Freedom: When the benefits of being free can utterly imprison you
by Vassilis Economou
- LOCARNO 2017: German filmmaker Jan Speckenbach explores the limits of freedom and the desires behind the pursuit of it in the unsatisfactory social environment of a lost generation
What leads someone, who apparently has a much-coveted family and social life, to withdraw from everything in order to discover what freedom is? Where does this freedom end, and what might the consequences be? These are the pressing questions behind Freedom [+see also:
interview: Jan Speckenbach
film profile], the sophomore feature film by German director Jan Speckenbach, which is taking part in the International Competition of the 70th Locarno Film Festival.
After 14 years, 40-year-old Nora (Johanna Wokalek) abandons her husband, Philip (Hans-Jochen Wagner), their two children, her career as a lawyer and their apartment in Berlin. Now she roams Europe. In Vienna, she has a random encounter with a young man, and later in Bratislava, she will meet Etela (Andrea Szabová), a young Slovakian stripper who will help her start a new life. During that time, Philip must contend with her disappearance, the challenges of being a single parent, his ethical conflicts on a professional level and a personal affair with one of Nora’s friends. These two parallel lives are interlocked and must move forward after a single, radical decision.
This is not the first time that Speckenbach has decided to explore the topic of disappearance and the social background behind it. In his debut film, Reported Missing [+see also:
film profile] (2012), he told the story of a teenage daughter who goes missing, again enveloping the event in a social critique. In Freedom, this concept seems more fully developed because the heroine is a mother who belongs to a different, and probably more troubled, generation. Nora, much like Nora Helmer in Henrik Ibsen’s play A Doll's House (1879), decides to renounce her bourgeois safety net that she has struggled to weave, as she is no longer satisfied. Her materialism cannot surpass her emotional state of staring into the void. All of these seemingly trivial events, which from a distance seem unimportant, fill up her life and push her to find the exit. She feels that she has been living in her golden cage long enough and has paid her dues. Nora needs a new identity, a new self, which will be unrecognisable to the world and even to herself. Her actions are more powerful than her thoughts as she exchanges her memories for a new Nora.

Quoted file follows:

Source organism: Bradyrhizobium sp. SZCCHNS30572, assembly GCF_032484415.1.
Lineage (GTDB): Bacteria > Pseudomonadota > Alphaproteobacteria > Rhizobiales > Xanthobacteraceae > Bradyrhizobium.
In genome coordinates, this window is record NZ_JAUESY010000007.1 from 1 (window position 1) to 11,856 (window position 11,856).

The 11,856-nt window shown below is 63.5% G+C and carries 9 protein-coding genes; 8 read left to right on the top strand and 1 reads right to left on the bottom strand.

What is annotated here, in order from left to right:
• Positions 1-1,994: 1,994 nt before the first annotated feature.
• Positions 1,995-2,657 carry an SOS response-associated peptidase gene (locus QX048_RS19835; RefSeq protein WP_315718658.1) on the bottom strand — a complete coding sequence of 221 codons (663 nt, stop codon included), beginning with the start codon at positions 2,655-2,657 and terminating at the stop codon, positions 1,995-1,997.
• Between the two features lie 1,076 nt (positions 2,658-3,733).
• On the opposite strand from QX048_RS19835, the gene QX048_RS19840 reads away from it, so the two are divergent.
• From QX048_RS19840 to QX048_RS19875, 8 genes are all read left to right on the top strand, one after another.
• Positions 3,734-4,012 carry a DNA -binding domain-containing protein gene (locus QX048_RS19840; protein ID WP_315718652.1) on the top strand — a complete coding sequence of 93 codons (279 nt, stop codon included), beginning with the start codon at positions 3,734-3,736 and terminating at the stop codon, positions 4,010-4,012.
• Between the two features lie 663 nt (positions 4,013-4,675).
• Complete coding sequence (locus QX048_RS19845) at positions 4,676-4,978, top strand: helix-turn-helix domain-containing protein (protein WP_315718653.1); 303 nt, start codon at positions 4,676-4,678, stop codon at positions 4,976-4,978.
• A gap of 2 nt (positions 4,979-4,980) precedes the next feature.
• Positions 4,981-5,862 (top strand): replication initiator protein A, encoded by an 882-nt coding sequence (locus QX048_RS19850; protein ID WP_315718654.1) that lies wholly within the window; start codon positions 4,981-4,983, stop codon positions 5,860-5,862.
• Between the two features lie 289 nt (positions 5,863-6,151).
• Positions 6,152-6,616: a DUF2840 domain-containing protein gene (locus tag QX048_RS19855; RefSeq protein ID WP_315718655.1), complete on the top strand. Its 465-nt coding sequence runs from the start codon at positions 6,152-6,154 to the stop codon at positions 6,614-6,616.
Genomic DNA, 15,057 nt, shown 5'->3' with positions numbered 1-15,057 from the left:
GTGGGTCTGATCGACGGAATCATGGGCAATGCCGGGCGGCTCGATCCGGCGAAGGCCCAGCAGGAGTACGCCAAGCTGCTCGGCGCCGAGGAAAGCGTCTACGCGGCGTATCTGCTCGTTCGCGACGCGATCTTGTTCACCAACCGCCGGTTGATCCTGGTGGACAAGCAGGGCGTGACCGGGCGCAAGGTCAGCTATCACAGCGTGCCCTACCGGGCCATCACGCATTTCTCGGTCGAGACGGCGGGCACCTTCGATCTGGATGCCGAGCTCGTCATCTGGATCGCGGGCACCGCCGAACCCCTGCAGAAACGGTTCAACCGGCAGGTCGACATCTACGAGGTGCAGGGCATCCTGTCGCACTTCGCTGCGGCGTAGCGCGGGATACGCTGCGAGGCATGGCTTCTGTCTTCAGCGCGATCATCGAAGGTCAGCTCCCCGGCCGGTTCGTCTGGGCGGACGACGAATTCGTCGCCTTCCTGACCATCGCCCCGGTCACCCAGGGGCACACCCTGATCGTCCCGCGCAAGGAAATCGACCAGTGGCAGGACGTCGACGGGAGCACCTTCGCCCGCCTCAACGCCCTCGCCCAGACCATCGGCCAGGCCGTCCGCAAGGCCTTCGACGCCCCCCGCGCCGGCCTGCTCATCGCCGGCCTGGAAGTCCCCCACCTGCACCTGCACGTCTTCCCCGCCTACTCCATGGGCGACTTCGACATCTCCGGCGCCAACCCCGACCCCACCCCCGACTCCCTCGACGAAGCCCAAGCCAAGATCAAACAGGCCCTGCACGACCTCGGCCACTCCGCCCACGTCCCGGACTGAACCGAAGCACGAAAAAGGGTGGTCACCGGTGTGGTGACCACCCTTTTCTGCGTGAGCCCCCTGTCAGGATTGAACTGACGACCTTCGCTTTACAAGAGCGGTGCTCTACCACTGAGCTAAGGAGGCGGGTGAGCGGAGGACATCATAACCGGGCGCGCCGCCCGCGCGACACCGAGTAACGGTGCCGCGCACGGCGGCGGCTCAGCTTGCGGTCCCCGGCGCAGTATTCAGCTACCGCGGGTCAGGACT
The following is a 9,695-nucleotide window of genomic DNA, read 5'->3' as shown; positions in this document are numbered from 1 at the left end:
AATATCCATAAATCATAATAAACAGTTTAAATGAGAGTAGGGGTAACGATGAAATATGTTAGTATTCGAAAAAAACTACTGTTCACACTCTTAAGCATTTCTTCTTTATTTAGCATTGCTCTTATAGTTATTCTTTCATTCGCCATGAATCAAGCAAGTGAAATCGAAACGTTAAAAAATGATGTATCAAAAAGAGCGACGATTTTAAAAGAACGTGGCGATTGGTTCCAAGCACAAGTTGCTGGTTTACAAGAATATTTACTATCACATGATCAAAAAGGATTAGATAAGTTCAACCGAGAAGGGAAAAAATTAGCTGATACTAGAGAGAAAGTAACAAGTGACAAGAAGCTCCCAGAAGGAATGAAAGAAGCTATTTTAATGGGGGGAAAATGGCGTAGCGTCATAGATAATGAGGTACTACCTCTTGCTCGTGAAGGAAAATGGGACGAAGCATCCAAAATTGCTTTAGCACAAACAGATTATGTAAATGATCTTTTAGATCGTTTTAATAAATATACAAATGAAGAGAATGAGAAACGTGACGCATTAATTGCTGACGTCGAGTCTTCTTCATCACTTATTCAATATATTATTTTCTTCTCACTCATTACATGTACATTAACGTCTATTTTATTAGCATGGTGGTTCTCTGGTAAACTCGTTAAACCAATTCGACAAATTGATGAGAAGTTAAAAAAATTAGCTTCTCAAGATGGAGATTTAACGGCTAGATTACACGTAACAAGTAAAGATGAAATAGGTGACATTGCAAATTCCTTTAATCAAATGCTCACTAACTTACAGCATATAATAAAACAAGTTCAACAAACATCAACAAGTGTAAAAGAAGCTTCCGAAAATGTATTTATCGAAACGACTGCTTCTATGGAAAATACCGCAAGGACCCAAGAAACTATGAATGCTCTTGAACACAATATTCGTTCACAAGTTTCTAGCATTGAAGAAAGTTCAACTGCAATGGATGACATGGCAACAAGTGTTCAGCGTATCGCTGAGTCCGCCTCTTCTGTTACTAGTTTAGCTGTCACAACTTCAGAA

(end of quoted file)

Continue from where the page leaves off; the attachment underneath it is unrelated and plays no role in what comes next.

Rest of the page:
As Nora’s newfound freedom plays out, Philip’s life becomes more and more constrained. He seems to play a secondary role in the story, and theoretically he is both the victim of her decision and partially the victimiser that triggered it. Speckenbach, who co-wrote the script along with Andreas Deinert, tries to empathise with both of his heroes, but at the same time, he’s unable to offer them any solutions. As the story unfolds, they appear just as trapped and miserable as they were before, within their newly obtained “freedom”.
Speckenbach follows his heroine through a visually realistic lens, thanks to Tilo Hauke’s camerawork. He observes her endeavours without objectifying or fine-tuning her decisions. He leaves the viewer enough leeway to get swept along both cinematically and through Wokalek’s convincing natural performance, which steals the show, and to question her decisions and desires. Furthermore, the fairly slow pace of the narrative enhances the film’s realistic approach and lends the heroine an extra layer of sympathy. Accompanied by the sounds of Henry Purcell’s baroque opera Dido and Aeneas, which deals with the abandonment of Dido, Queen of Carthage, by her lover, Aeneas, Nora becomes lost and dead to the world as she yearns to rest in a quiet realm, alone in her heaven, her love, her song.
Freedom is a German-Slovakian co-production by Sol Bondy, Jamila Wenske (One Two Films), Peter Badač (Bfilm) and Jelena Goldbach (ZAK Film Productions), and is being sold internationally by German company Pluto Film.
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